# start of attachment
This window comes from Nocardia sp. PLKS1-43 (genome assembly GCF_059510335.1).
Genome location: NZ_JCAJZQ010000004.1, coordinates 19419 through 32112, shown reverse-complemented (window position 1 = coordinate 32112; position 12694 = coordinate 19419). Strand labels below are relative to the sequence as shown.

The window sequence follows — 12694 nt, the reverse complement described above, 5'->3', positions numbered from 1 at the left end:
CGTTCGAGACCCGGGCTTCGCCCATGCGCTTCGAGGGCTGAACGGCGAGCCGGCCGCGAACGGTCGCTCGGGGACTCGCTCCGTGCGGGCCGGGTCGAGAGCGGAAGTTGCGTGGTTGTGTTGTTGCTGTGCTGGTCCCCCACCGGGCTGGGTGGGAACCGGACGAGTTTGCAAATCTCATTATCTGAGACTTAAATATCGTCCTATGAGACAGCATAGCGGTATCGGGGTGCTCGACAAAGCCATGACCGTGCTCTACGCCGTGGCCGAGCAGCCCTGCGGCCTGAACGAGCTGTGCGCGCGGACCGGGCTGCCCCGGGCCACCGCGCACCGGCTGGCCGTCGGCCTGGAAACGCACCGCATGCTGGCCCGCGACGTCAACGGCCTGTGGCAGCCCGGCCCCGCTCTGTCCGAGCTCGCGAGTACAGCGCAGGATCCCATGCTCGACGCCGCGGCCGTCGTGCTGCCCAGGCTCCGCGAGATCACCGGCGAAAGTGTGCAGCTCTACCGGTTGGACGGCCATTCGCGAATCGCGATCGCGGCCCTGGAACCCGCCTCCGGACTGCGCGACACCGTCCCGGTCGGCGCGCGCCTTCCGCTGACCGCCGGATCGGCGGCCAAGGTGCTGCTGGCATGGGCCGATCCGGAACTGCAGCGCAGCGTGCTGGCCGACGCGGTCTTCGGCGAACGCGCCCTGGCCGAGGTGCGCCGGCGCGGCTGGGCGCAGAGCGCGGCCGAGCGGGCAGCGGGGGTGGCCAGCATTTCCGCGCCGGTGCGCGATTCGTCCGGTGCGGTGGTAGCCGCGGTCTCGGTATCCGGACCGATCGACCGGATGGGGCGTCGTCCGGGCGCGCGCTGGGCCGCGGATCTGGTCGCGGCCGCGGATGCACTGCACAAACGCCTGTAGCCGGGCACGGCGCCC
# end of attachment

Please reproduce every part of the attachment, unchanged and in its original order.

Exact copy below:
This window comes from Nocardia sp. PLKS1-43 (genome assembly GCF_059510335.1).
Genome location: NZ_JCAJZQ010000004.1, coordinates 19419 through 32112, shown reverse-complemented (window position 1 = coordinate 32112; position 12694 = coordinate 19419). Strand labels below are relative to the sequence as shown.

The window sequence follows — 12694 nt, the reverse complement described above, 5'->3', positions numbered from 1 at the left end:
CGTTCGAGACCCGGGCTTCGCCCATGCGCTTCGAGGGCTGAACGGCGAGCCGGCCGCGAACGGTCGCTCGGGGACTCGCTCCGTGCGGGCCGGGTCGAGAGCGGAAGTTGCGTGGTTGTGTTGTTGCTGTGCTGGTCCCCCACCGGGCTGGGTGGGAACCGGACGAGTTTGCAAATCTCATTATCTGAGACTTAAATATCGTCCTATGAGACAGCATAGCGGTATCGGGGTGCTCGACAAAGCCATGACCGTGCTCTACGCCGTGGCCGAGCAGCCCTGCGGCCTGAACGAGCTGTGCGCGCGGACCGGGCTGCCCCGGGCCACCGCGCACCGGCTGGCCGTCGGCCTGGAAACGCACCGCATGCTGGCCCGCGACGTCAACGGCCTGTGGCAGCCCGGCCCCGCTCTGTCCGAGCTCGCGAGTACAGCGCAGGATCCCATGCTCGACGCCGCGGCCGTCGTGCTGCCCAGGCTCCGCGAGATCACCGGCGAAAGTGTGCAGCTCTACCGGTTGGACGGCCATTCGCGAATCGCGATCGCGGCCCTGGAACCCGCCTCCGGACTGCGCGACACCGTCCCGGTCGGCGCGCGCCTTCCGCTGACCGCCGGATCGGCGGCCAAGGTGCTGCTGGCATGGGCCGATCCGGAACTGCAGCGCAGCGTGCTGGCCGACGCGGTCTTCGGCGAACGCGCCCTGGCCGAGGTGCGCCGGCGCGGCTGGGCGCAGAGCGCGGCCGAGCGGGCAGCGGGGGTGGCCAGCATTTCCGCGCCGGTGCGCGATTCGTCCGGTGCGGTGGTAGCCGCGGTCTCGGTATCCGGACCGATCGACCGGATGGGGCGTCGTCCGGGCGCGCGCTGGGCCGCGGATCTGGTCGCGGCCGCGGATGCACTGCACAAACGCCTGTAGCCGGGCACGGCGCCC